A lack of knowledge about TB among the general public is a continuing problem in China, and a barrier to its control.3 National and local TB programmes have endeavoured to promote public knowledge about the disease and national and local surveys were recently conducted to evaluate public TB awareness across China, particularly at the end of the 10-year National Plan to Control TB (2001–2010) (unpublished material).16–29 These surveys showed poor TB awareness among the public in most regions. Exceptions included the districts of Pingliang in Gansu Province and Tongling City in Anhui Province, which reported overall awareness of TB of 80.3%17 and 78.7%,18 respectively. The 5th National TB Epidemiology survey in 2010 showed that only 57% of the population had adequate TB knowledge.16 Surveys conducted in 2010 in more developed regions of the country showed an overall awareness of TB of 45.66% in Zhejiang Province19 and 52.9% in Shenzhen District in Guangdong Province,20 which are far below the 80% level required by the 2001–2010 National Plan.7 The overall awareness of TB in southwest China reported in 2010 was even lower, with 44.2% in Gongga, Tibet21 and 33.31% in Guizhou Province.22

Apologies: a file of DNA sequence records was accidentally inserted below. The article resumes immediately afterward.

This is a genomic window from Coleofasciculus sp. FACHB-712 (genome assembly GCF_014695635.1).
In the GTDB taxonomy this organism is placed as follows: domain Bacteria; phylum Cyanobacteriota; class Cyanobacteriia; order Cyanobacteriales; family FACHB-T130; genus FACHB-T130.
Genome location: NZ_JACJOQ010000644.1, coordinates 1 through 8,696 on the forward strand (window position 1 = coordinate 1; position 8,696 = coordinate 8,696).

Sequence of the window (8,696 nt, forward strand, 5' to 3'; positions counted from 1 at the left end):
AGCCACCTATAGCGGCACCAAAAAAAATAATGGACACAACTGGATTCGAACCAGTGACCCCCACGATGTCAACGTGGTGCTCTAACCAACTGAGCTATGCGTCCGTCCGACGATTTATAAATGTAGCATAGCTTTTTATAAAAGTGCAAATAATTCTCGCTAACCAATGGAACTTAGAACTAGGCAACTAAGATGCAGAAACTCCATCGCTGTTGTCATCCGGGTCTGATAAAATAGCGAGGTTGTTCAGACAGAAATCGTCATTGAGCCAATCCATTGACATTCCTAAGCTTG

The new National Plan to Control TB (2011–2015) was completed in 2015. Our survey found that the overall public awareness of TB in Guizhou Province was 41.5%, which is an improvement on the 2010 survey results (33.31%). Nevertheless, this is far below the requirement for 85% according to this new National Plan. Our survey also found that 26.4% of residents in Guizhou had no core knowledge of TB. We also found that <30% of study participants knew about the policy for free TB treatment or about the curability of TB; these results were lower than those of the 2010 survey (33.4% for the free treatment policy and 29.3% for curability) in this province.22 Our survey found that men had greater TB knowledge than women in Guizhou. This is consistent with previous surveys in other regions of China,19 ,20 ,23–26 which suggests that women should be a target population for the promotion of TB health education. Core knowledge about TB in Guizhou decreased with age, similar to previous surveys in Shenzhen, Wuhan, and Guangzhou.20 ,25 ,26 We also observed that people with higher levels of education had greater TB knowledge, which is also consistent with previous reports in Zhejiang, Jiangsu, and Gansu.17 ,19 ,28 These results may partly explain why older adults and people with lower education levels are often susceptible to TB. Only 35.1% of respondents had ever received TB health education. Inadequate TB health education is probably the main reason for the low public awareness of TB in China's Guizhou Province.